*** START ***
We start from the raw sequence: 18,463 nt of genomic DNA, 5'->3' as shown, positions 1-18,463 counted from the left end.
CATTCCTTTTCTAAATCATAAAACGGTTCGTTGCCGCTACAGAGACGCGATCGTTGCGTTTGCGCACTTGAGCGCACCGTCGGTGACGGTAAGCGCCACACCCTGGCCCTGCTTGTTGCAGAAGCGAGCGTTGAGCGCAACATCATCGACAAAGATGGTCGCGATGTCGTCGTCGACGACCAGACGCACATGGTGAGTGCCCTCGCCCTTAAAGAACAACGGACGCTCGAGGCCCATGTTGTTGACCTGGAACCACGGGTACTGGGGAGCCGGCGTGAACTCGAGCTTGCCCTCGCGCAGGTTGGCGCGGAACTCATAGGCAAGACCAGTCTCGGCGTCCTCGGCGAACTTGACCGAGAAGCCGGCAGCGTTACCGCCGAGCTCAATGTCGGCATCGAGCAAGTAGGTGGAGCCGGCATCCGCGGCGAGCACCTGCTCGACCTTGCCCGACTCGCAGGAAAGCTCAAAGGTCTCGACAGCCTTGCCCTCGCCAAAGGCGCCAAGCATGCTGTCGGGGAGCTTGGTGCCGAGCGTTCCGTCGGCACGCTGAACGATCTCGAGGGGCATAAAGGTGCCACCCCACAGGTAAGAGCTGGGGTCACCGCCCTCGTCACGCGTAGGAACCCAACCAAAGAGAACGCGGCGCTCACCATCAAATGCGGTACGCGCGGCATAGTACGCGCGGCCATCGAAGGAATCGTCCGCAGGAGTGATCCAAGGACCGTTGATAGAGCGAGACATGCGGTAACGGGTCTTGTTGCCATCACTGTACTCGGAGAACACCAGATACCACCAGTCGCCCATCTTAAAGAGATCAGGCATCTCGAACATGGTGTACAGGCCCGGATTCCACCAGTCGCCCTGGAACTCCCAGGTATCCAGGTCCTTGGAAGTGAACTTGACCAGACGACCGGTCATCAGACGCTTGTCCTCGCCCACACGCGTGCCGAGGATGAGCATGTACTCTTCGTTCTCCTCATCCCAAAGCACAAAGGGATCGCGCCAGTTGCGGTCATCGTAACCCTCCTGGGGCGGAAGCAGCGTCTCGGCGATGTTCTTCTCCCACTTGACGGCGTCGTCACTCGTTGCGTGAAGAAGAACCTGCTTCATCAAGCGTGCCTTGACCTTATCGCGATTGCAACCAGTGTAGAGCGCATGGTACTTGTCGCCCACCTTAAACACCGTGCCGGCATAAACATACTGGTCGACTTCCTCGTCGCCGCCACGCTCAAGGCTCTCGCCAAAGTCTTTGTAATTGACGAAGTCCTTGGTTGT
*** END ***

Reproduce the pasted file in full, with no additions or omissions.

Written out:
We start from the raw sequence: 18,463 nt of genomic DNA, 5'->3' as shown, positions 1-18,463 counted from the left end.
CATTCCTTTTCTAAATCATAAAACGGTTCGTTGCCGCTACAGAGACGCGATCGTTGCGTTTGCGCACTTGAGCGCACCGTCGGTGACGGTAAGCGCCACACCCTGGCCCTGCTTGTTGCAGAAGCGAGCGTTGAGCGCAACATCATCGACAAAGATGGTCGCGATGTCGTCGTCGACGACCAGACGCACATGGTGAGTGCCCTCGCCCTTAAAGAACAACGGACGCTCGAGGCCCATGTTGTTGACCTGGAACCACGGGTACTGGGGAGCCGGCGTGAACTCGAGCTTGCCCTCGCGCAGGTTGGCGCGGAACTCATAGGCAAGACCAGTCTCGGCGTCCTCGGCGAACTTGACCGAGAAGCCGGCAGCGTTACCGCCGAGCTCAATGTCGGCATCGAGCAAGTAGGTGGAGCCGGCATCCGCGGCGAGCACCTGCTCGACCTTGCCCGACTCGCAGGAAAGCTCAAAGGTCTCGACAGCCTTGCCCTCGCCAAAGGCGCCAAGCATGCTGTCGGGGAGCTTGGTGCCGAGCGTTCCGTCGGCACGCTGAACGATCTCGAGGGGCATAAAGGTGCCACCCCACAGGTAAGAGCTGGGGTCACCGCCCTCGTCACGCGTAGGAACCCAACCAAAGAGAACGCGGCGCTCACCATCAAATGCGGTACGCGCGGCATAGTACGCGCGGCCATCGAAGGAATCGTCCGCAGGAGTGATCCAAGGACCGTTGATAGAGCGAGACATGCGGTAACGGGTCTTGTTGCCATCACTGTACTCGGAGAACACCAGATACCACCAGTCGCCCATCTTAAAGAGATCAGGCATCTCGAACATGGTGTACAGGCCCGGATTCCACCAGTCGCCCTGGAACTCCCAGGTATCCAGGTCCTTGGAAGTGAACTTGACCAGACGACCGGTCATCAGACGCTTGTCCTCGCCCACACGCGTGCCGAGGATGAGCATGTACTCTTCGTTCTCCTCATCCCAAAGCACAAAGGGATCGCGCCAGTTGCGGTCATCGTAACCCTCCTGGGGCGGAAGCAGCGTCTCGGCGATGTTCTTCTCCCACTTGACGGCGTCGTCACTCGTTGCGTGAAGAAGAACCTGCTTCATCAAGCGTGCCTTGACCTTATCGCGATTGCAACCAGTGTAGAGCGCATGGTACTTGTCGCCCACCTTAAACACCGTGCCGGCATAAACATACTGGTCGACTTCCTCGTCGCCGCCACGCTCAAGGCTCTCGCCAAAGTCTTTGTAATTGACGAAGTCCTTGGTTGT